|Frequently Asked Questions|
What's the Difference Between Hiking and Work Boots?
Given the hefty price tag that can go along with purchasing new boots, it's understandable that some people may look to get double duty out of a pair. After all, hiking and work boots can look somewhat similar, so is there any harm in wearing the same set on the job as up in the mountains?
As is the case for any special hobby, having the right equipment is key to getting all that you can out of it, and hiking is no exception. It's important to recognize the features that set a hiking boot apart from one that you'd wear on a work site, because in doing so, your skills and enjoyment of the sport are likely to improve.
Perhaps the single most important distinction between a hiking and work boot is the weight of the shoe itself. Due to the increased hazards of a construction site or other facility where a standard work boot would be necessary, a steel toe is often a requirement, adding significant weight. While there are certainly dangers on the hiking trail, trips and abrasion are more common, so a toe cap or bumper, which is typically made of a lighter material like rubber, are used instead.
While some occupations that require work boots may involve significant walking (or even running, in certain situations), the materials used in the sole of hiking boots are engineered to endure long distances, all the while keeping you comfortable. Hiking boots require some degree of flexibility so as to adapt to uneven ground, and while you do need proper ankle support, especially if you're carrying a heavy backpack, the rigidity of work boots can become an unsafe hindrance.
Additionally, the lug sole on a hiking boot includes grooves to increase stability and traction. Most work boots feature a rubber outsole without such deep indentations, providing some slip-resistance, but not to the extent that a hiking boot can offer, especially in wet, muddy, or snowy conditions.
As any hiker will probably tell you, comfort and safety are the two most important features that a boot can offer. Finding the right hiking boot can be a challenge and may seem an unnecessary expense, but after conquering the highest peak, your body will thank you for making the investment.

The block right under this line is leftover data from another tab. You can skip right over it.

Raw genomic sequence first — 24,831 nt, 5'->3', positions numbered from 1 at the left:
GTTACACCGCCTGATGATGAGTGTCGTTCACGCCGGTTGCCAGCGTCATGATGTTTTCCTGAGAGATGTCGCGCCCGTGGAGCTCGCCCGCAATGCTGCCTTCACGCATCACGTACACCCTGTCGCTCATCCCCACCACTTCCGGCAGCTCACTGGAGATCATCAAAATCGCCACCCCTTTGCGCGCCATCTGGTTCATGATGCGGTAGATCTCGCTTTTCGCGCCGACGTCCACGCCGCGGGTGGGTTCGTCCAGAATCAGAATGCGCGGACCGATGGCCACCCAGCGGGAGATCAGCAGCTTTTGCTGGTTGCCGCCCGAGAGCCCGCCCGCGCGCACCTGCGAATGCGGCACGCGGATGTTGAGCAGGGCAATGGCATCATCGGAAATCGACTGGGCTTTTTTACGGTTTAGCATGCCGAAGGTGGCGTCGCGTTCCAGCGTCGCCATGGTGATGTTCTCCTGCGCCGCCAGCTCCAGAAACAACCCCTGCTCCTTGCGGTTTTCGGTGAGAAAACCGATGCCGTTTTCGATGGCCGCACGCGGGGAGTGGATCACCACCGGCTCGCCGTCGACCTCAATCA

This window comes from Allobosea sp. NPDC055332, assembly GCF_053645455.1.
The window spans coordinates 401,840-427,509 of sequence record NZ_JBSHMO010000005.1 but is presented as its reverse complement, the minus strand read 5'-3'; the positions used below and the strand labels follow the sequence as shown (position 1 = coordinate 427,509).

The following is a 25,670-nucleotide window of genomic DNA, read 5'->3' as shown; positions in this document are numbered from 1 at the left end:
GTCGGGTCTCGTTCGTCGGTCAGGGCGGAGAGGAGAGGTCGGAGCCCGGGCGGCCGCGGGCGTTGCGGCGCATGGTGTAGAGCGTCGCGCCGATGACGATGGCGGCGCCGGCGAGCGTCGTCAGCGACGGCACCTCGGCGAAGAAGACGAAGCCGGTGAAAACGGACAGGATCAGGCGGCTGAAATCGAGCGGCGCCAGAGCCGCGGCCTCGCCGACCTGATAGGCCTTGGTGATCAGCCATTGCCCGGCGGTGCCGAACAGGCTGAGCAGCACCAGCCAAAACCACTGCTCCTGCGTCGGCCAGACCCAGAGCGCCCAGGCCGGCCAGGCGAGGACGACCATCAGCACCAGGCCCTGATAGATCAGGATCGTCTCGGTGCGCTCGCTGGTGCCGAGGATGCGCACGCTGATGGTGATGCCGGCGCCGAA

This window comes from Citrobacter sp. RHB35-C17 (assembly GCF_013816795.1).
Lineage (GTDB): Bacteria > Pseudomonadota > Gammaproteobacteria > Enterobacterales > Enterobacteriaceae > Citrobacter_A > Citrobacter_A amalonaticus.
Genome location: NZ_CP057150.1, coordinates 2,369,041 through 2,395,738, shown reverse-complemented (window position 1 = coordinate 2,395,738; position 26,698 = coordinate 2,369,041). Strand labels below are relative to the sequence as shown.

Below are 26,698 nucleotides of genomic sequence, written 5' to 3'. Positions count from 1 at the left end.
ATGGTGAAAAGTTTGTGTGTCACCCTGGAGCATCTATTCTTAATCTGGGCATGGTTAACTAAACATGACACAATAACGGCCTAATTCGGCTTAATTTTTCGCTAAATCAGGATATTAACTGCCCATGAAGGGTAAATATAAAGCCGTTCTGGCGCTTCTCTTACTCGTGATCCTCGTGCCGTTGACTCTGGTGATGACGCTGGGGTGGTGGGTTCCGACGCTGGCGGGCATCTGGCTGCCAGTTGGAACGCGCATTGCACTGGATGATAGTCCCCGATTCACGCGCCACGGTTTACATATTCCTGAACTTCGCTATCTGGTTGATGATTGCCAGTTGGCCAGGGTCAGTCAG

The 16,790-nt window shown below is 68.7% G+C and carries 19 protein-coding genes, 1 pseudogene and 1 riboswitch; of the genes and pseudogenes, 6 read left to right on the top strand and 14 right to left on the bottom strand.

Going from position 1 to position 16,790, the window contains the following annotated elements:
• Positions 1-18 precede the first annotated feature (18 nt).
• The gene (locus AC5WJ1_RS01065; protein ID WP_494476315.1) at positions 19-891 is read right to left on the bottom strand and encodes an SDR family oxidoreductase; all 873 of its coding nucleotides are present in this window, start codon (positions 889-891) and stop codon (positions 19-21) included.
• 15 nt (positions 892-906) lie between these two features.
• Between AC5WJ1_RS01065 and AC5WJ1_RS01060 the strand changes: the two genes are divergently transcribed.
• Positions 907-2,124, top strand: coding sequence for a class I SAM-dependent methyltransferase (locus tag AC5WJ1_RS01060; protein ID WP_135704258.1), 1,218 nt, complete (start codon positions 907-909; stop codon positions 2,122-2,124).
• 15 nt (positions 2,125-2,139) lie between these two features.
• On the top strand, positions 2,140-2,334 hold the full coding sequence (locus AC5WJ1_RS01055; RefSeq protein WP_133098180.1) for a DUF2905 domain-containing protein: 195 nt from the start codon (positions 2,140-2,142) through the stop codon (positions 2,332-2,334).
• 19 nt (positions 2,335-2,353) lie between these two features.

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|How To: Pick a Good Pair of Hiking Boots|
|Do I Need Waterproof Hiking Boots?|
|Frequently Asked Questions:|
A. This type of sole is a key feature to many hiking boots. Find out how it keeps you safe.
A. Read how the founder of this popular brand of rubber outsoles changed hiking forever.
A. Similar to the steel-toe found in many work boots, this additional layer of material keeps you safe out on the trails. Find out how.
A. This popular brand of waterproof liners keeps your feet dry while also allowing ventilation and sweat evaporation. Find out what it's made of.
A. The upper is the part of a boot or shoe above the sole...
A. The insole is the fixed inner sole of a shoe or boot where your foot bottom rests...
A. It's the outermost layer of the sole (i.e., the exterior bottom)...
A. The welt is a strip of material, often leather, which is sewn around the edge of the outsole to attach the upper to the outsole of a pair of boots...
A. A steel-toe boot contains protective reinforcement made of steel...
A. Slip resistance is determined by a shoe's outsole design, material, and tread pattern...
A. A rubber outsole is when the bottom of a boot or shoe is made of rubber...
A. Suffer from back pain? Your footwear may be partially to blame. An EVA midsole helps to disperse weight and provide stability, learn more.
A. A shank is crucial to the functionality of your boots; find out why.
A. Did you know the same material used in sleeping bags could help keep your feet warm?
A. This method creates a durable, long-lasting boot. You might not even have to replace your pair once it starts to wear. Find out more.
A. Blake welting enhances flexibility given fewer layers of material used. Find out how it works.
A. Goodyear welting allows for more support and water-resistance due to extra layers. Find out how it works.